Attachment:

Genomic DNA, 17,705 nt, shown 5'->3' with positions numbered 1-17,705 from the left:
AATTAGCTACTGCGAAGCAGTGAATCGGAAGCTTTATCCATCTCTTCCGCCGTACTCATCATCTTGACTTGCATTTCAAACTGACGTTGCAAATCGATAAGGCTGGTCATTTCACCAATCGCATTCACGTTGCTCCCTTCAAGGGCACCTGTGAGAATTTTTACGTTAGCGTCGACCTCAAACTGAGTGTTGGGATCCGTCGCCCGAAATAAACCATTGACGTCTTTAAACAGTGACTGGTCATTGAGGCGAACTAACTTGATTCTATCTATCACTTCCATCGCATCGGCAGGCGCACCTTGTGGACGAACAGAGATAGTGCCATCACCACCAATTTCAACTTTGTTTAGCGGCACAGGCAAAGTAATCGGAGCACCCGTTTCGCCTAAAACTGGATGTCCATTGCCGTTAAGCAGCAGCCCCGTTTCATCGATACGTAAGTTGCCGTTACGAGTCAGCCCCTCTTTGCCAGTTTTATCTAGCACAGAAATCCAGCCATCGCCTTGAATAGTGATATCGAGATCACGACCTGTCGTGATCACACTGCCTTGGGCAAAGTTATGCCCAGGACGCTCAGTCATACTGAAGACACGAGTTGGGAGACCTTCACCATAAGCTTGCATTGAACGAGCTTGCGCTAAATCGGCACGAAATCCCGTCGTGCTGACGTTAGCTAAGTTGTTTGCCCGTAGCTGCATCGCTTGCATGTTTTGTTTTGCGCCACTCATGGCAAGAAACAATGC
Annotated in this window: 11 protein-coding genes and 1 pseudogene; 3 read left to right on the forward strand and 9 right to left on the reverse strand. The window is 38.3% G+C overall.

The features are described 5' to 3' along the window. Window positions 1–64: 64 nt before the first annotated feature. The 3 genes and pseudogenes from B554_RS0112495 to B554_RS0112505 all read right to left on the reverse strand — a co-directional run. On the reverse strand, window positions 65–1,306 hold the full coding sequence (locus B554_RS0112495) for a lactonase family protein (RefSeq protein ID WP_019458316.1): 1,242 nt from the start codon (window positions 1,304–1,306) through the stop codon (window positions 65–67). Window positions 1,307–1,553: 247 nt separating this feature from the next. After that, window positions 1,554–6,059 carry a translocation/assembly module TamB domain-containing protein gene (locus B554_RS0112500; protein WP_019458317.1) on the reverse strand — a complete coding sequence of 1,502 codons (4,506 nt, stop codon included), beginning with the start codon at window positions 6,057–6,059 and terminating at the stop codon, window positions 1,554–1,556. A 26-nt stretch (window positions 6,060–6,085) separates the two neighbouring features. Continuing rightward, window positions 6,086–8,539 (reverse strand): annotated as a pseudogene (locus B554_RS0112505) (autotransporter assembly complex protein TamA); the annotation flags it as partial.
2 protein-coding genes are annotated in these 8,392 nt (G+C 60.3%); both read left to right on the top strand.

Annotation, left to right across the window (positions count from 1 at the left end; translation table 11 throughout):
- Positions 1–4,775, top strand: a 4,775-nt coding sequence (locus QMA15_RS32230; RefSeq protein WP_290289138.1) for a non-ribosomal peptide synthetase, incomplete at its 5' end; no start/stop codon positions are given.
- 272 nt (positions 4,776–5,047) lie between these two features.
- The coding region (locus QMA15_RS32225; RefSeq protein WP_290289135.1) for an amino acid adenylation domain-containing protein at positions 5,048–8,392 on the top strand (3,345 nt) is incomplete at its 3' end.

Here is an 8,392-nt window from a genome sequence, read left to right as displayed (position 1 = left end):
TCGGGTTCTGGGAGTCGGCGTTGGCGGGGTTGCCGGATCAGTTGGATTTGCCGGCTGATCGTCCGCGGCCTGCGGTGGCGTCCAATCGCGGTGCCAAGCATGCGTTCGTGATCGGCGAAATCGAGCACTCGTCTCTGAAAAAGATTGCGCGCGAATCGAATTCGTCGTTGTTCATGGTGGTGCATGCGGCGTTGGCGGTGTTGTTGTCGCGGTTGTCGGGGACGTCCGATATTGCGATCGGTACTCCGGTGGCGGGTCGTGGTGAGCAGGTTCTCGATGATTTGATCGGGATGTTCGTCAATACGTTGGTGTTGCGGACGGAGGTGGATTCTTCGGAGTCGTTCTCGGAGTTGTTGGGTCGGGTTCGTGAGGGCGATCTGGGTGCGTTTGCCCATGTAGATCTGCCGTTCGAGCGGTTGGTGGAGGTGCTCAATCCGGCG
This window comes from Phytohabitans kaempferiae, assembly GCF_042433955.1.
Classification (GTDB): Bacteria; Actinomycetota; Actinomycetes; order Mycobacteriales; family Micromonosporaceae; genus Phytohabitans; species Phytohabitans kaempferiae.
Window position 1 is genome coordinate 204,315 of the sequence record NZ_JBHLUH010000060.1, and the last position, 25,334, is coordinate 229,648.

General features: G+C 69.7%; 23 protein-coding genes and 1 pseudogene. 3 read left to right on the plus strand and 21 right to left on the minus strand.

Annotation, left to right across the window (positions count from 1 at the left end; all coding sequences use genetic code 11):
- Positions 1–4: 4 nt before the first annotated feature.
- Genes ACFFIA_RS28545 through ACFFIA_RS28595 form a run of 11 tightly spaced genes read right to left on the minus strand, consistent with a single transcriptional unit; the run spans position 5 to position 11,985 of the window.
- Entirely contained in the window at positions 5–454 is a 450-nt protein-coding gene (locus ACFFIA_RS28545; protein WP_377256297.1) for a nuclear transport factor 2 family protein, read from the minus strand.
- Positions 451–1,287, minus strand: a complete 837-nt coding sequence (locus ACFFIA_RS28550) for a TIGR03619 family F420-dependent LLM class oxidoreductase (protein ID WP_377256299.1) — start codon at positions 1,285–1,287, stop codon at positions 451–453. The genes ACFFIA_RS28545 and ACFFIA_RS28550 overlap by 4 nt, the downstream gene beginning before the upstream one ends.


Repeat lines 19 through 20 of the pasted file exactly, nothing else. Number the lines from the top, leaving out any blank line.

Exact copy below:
- Entirely contained in the window at positions 5–454 is a 450-nt protein-coding gene (locus ACFFIA_RS28545; protein WP_377256297.1) for a nuclear transport factor 2 family protein, read from the minus strand.
- Positions 451–1,287, minus strand: a complete 837-nt coding sequence (locus ACFFIA_RS28550) for a TIGR03619 family F420-dependent LLM class oxidoreductase (protein ID WP_377256299.1) — start codon at positions 1,285–1,287, stop codon at positions 451–453. The genes ACFFIA_RS28545 and ACFFIA_RS28550 overlap by 4 nt, the downstream gene beginning before the upstream one ends.